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Why virtual onboarding may not be enough

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    While recruiting staff during the pandemic has proved challenging for brokers and other business owners, another challenge has arisen that needs to be addressed, said Jay Munro, head of career insights at Indeed. Many of the workers recruited during the pandemic who were onboarded virtually may have just started to work from the office without an in-person onboarding experience to help them settle in. MPA spoke with Munro about the effects COVID-19 has had on the Australian workforce and what brokers can do differently to help their employees moving forward.

    Recruiting and onboarding a new staff member in the middle of a lockdown was unchartered territory for most businesses across Australia this year. Like many brokers during this time, Sarah Thomson of Loan Market Geelong felt the challenge of hiring new staff; taking on four new team members during a period of lockdown. She told MPA that all the usual rules for onboarding new staff went out the window as she grappled with the question of training and conveying staff culture in a virtual environment.

    In recent months, many businesses across the country have started encouraging their staff to return to the office for at least one day a week, but, for workers who started with the company during the lockdown, this could feel like they are starting the role all over again – without a proper onboarding experience to help ease them into the team.

    “It must be a really big shock for people,” said Munro, adding that most HR teams he is in contact with have overlooked the need for a second onboarding experience. “There definitely needs to be that workplace socialisation aspect where you do spend time with them and make sure they know where things are and who people are.”

    A recent survey by Indeed showed the effect of COVID-19 on the Australian workforce, uncovering some startling trends based on worker age, tenure and environment. In the report, people who had continued working full time in an office or other out-of-home environment such as a restaurant or store, overwhelmingly said their confidence to deliver their job hadn’t changed (71%), nor had their ability to concentrate (59%). In contrast, for people working full time from home, only 53% said their ability to deliver work hadn’t changed and just 39% said their ability to concentrate hadn’t changed.

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    It also showed that employed Australians aged 50-65 years old were least likely to feel negatively impacted by the pandemic, with 72% saying they didn’t feel their motivation levels had changed and only 26% concerned they could lose their job. In contrast, almost four in 10 (37%) respondents aged 18-29 years said they felt less motivated to complete work tasks compared to pre COVID-19, with nearly half (47%) of under 40s concerned they could lose their job in the future. Sixty-four per cent (64%) of the 18- to 29-year-old group reported personally knowing someone who had lost their job – a significantly higher percentage than the 43% of the 50-65 age cohort who knew someone in the same situation.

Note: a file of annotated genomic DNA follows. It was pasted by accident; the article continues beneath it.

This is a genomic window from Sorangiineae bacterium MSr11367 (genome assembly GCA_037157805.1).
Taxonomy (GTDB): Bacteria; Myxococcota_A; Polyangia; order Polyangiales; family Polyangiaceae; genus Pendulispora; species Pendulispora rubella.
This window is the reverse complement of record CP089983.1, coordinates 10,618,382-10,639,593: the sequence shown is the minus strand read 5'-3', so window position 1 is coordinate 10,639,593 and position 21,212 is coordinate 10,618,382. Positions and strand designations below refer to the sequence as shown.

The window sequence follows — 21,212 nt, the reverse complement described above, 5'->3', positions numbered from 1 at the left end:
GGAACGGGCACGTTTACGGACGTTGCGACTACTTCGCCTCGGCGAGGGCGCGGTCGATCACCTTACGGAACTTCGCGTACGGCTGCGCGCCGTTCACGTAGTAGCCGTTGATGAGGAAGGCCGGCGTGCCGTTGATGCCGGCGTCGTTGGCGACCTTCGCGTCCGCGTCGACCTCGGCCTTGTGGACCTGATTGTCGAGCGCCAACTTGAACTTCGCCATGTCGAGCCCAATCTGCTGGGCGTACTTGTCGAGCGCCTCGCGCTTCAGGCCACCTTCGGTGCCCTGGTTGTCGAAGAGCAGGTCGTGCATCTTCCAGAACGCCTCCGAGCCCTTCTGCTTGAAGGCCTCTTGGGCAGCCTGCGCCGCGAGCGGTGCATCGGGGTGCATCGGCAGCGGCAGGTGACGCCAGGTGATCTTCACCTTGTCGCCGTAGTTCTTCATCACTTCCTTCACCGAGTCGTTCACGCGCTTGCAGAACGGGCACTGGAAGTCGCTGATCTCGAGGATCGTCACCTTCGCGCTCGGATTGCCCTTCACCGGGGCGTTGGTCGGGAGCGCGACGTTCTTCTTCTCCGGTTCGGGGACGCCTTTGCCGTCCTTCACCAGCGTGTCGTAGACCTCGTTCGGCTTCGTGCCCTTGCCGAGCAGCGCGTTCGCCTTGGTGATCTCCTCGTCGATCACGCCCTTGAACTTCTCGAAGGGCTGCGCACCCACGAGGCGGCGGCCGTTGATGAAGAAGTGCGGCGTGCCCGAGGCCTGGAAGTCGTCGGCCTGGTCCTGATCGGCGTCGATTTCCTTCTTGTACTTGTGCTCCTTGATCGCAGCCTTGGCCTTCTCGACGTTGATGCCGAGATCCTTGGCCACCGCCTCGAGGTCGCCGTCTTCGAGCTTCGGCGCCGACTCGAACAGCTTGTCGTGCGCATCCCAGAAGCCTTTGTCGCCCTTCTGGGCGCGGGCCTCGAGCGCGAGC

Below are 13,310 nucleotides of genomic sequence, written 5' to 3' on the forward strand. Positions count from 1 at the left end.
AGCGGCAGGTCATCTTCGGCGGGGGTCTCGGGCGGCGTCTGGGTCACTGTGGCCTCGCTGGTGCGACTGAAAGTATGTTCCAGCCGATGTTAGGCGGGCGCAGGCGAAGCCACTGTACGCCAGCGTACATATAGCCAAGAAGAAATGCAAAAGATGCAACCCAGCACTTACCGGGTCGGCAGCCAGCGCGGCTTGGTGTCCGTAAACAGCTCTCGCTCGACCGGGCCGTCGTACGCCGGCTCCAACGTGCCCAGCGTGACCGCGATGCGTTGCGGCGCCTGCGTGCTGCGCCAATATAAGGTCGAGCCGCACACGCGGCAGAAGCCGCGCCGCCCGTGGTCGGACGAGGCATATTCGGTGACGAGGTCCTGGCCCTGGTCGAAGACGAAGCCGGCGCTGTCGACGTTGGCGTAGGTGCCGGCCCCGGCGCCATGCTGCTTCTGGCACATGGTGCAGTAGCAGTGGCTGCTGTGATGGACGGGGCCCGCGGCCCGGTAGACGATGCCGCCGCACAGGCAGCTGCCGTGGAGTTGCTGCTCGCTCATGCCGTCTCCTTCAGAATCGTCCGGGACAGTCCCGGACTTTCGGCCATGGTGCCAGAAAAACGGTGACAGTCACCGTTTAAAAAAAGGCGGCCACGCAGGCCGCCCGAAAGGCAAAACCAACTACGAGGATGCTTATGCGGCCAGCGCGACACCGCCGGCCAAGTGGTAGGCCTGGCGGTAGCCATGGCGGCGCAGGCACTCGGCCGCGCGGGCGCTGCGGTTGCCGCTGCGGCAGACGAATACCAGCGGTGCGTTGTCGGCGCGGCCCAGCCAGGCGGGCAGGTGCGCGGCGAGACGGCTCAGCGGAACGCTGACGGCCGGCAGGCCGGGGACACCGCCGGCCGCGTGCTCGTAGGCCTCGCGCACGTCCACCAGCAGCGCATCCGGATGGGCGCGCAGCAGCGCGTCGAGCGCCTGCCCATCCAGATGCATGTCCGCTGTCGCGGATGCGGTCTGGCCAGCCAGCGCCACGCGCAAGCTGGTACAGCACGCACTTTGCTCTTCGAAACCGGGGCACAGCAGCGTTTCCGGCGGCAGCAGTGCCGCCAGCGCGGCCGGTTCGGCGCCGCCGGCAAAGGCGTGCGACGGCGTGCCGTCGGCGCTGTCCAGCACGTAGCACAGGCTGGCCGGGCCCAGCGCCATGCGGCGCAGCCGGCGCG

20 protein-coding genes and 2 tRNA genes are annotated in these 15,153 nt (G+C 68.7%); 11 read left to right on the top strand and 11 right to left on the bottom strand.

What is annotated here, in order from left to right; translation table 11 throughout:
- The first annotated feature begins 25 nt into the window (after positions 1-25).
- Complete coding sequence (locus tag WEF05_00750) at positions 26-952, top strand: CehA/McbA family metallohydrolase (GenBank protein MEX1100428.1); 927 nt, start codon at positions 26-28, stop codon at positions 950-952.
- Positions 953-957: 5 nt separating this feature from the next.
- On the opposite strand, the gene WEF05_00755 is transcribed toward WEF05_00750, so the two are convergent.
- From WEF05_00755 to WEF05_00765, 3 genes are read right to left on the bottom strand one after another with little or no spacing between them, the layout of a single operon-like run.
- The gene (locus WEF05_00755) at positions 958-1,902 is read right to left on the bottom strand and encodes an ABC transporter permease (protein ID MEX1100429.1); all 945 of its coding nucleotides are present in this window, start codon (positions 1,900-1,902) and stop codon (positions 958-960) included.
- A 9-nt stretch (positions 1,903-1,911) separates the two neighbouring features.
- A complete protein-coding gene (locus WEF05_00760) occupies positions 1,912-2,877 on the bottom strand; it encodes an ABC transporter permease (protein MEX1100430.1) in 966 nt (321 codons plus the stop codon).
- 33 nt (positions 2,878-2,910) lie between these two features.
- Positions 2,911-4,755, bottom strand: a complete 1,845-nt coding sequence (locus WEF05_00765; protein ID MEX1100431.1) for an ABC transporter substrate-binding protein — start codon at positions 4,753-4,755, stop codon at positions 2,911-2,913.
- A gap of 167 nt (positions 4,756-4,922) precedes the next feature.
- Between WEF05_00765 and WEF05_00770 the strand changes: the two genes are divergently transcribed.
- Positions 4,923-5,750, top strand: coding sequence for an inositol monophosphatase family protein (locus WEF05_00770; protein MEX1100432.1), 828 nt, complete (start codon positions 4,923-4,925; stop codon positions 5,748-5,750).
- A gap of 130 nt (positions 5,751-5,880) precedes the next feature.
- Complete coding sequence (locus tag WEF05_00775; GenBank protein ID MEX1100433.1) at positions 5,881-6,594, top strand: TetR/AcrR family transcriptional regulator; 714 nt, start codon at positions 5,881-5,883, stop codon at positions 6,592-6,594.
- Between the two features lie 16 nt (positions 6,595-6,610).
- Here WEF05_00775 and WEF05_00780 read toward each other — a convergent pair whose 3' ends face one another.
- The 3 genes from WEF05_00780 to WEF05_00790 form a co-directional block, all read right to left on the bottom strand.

The report found those who personally knew someone who had lost their job were considerably more likely to feel increased stress/anxiety levels (60%), to feel more isolated working from home (67%), and to be more concerned about job security (51%).

    According to Munro, the results show how important it is not to have a blanket view of the effect of COVID-19 on Australian workers.

    “One of the things that stood out was those feelings of vulnerability because of the COVID epidemic,” he said, adding the report “highlighted that people are responding differently across generations and experience in the workforce.”

    “There needs to be a real focus on psychological wellbeing. It’s very difficult for people going through this – we have to be a bit more aware of the impact it has on individuals and how that can manifest in terms of their professional performance,” he added.

    Read next: How brokers can prevent staff burnout

    This requires more of a non-linear approach – one that looks beyond considerations of technology and process in order to incorporate the mental health needs of workers and the overall needs of the business, he said.

    “The virus is still around, so how can we continue to look at offering that flexibility of people staying safe and working from home versus what the business needs and what that looks like?” he added.

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    Original Article